IRA FLATOW, HOST:
Up next, our monthly meeting of the SCIENCE FRIDAY book club. Flora Lichtman, our multimedia editor is going to stay here with us. And joining us now also is Annette Heist, our senior producer. Did you get your reading done? (Unintelligible) The book, the book, Annette, you chose, it was "Monkey Mind," right? "Memoir of Anxiety" by Daniel Smith. Tell us a little bit about why you chose that book. What sang to you when you chose it?
ANNETTE HEIST, BYLINE: Daniel Smith is saying to me over the radio. I heard him interviewed on a show called "Radio Times," and he was funny about a very painful topic, sort of like the David Sedaris of anxiety. I would sum it up like that. So I wanted to know more. And we were looking around for a book and it seemed perfect, so that was our pick.
FLATOW: Yeah. So we hope everybody - we announced it up(ph) at our website - got a chance to read the book. And joining us more - to talk more about the book and answer some questions about anxieties is my guest, Dr. Tracy Foose. She is assistant director of the adult psychiatry clinic at Langley Porter Psychiatric Hospital. She's also co-director of the Anxiety Disorders Clinic at the University of California, San Francisco. And she joins us from KQED in San Francisco. Thanks for joining us.
DR. TRACY FOOSE: Thank you. It's exciting to be here.
FLATOW: What did you think of the book? Could you relate to it?
FOOSE: Starting off with a personal question for the shrink. You know, all honesty, yes, I definitely could. And when Annette contacted me, that's probably the first thing that we talked about, is how relatable the book is. I think that's the magic of the book and why I'm excited about it and why I think patients of mine came in and recommended that I read it and were excited about it, is it does have that relatable, humorous approach to explaining anxiety in really very accurate terms.
FLATOW: Yeah. This is SCIENCE FRIDAY from NPR. I'm Ira Flatow. To give everybody a little thought, a little taste of what the book is about, here's a clip of the author himself, Smith, describing his anxiety on a show called "Radio Times."
(SOUNDBITE OF RADIO SHOW, "RADIO TIMES")
DANIEL SMITH: The term I think clinicians use is catastrophizing, so that anything that happens, even the most mundane thing - a thought might occur to me regarding that event, and it could be anything mundane like which salad dressing to put on my garden salad. Should it be balsamic vinaigrette? It should be blue cheese. Now, it seems like a very mundane choice, very pedestrian choice, but for me, my mind immediately starts making a logical progression from that moment to catastrophic events.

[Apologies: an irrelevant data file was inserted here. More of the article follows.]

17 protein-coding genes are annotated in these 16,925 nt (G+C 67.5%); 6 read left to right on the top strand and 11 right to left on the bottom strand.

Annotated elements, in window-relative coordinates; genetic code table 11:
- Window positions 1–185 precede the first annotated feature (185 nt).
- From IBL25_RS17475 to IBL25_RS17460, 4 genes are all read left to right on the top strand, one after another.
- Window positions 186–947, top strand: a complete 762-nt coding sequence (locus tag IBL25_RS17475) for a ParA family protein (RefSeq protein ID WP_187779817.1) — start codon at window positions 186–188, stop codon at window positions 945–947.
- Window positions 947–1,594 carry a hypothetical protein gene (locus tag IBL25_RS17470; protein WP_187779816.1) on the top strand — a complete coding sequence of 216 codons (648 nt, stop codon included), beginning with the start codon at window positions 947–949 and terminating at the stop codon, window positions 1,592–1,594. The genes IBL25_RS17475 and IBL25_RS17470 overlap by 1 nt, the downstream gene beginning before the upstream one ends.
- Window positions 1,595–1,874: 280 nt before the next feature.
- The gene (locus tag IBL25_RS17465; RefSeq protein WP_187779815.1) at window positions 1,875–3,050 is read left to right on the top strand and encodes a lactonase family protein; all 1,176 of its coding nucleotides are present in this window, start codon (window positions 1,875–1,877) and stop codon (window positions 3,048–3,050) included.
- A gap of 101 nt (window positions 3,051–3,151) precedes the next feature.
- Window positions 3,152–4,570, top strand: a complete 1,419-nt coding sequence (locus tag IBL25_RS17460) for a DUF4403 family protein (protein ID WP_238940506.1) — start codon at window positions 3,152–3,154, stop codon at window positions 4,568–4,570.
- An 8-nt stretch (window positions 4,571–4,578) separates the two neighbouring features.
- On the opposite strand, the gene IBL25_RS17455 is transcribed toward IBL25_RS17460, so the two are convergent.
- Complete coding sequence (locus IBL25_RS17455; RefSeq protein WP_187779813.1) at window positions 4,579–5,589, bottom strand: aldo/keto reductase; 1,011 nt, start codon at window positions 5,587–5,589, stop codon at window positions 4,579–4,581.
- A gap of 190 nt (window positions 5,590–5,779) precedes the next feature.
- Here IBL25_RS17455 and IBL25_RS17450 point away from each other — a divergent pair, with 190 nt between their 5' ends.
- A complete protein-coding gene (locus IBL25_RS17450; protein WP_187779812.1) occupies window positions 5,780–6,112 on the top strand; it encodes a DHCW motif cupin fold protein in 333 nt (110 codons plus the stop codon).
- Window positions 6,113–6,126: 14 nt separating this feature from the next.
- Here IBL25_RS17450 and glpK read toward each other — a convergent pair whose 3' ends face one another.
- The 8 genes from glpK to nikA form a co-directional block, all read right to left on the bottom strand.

If I choose the wrong salad dressing, I'll have a bad lunch, and I won't be very nice to the person next to me. That person next to me will say something terrible about me, who will say something to my editor, who will cancel my book contract, which will lead to me to being impoverished and then homeless. I'll take up drugs. I'll end up having to sell my body for money on the streets, come down with a horrible disease and die disgraced and alone.
FLATOW: Daniel Smith sounds a little bit anxious. Did you get the impression? Could you relate, Flora, when you were reading the book? What did you think?
FLORA LICHTMAN, BYLINE: I don't think - I don't quite get to selling my body on the street or dying alone, for a salad dressing. But, yeah, I understand that predicament of feeling like your one choice has these sort of macro implications. And I think, you know, that clip is actually pretty representative. It's light, it's funny, and it also seems serious. So it's kind of an interesting mix of the two.
HEIST: Yeah. I thought so too. There a lot of - he describes a lot of situations in the book in his life when he just goes down, sort of spirals out of control and then - in a funny way.
FLATOW: I thought one of the interesting things is that he described anxiety as fear of fear.
FLATOW: You have a fear of the fear that comes with anxiety sometimes.
HEIST: Dr. Foose, is that how you would describe it?
FOOSE: I think that's probably one of the first things that hit me about the book, about what was so on target about it, describing what's unique about having an anxiety disorder as opposed to having anxiety which, of course, we can pretty much all relate to having. It's part of the human condition. There are things that make all of us anxious.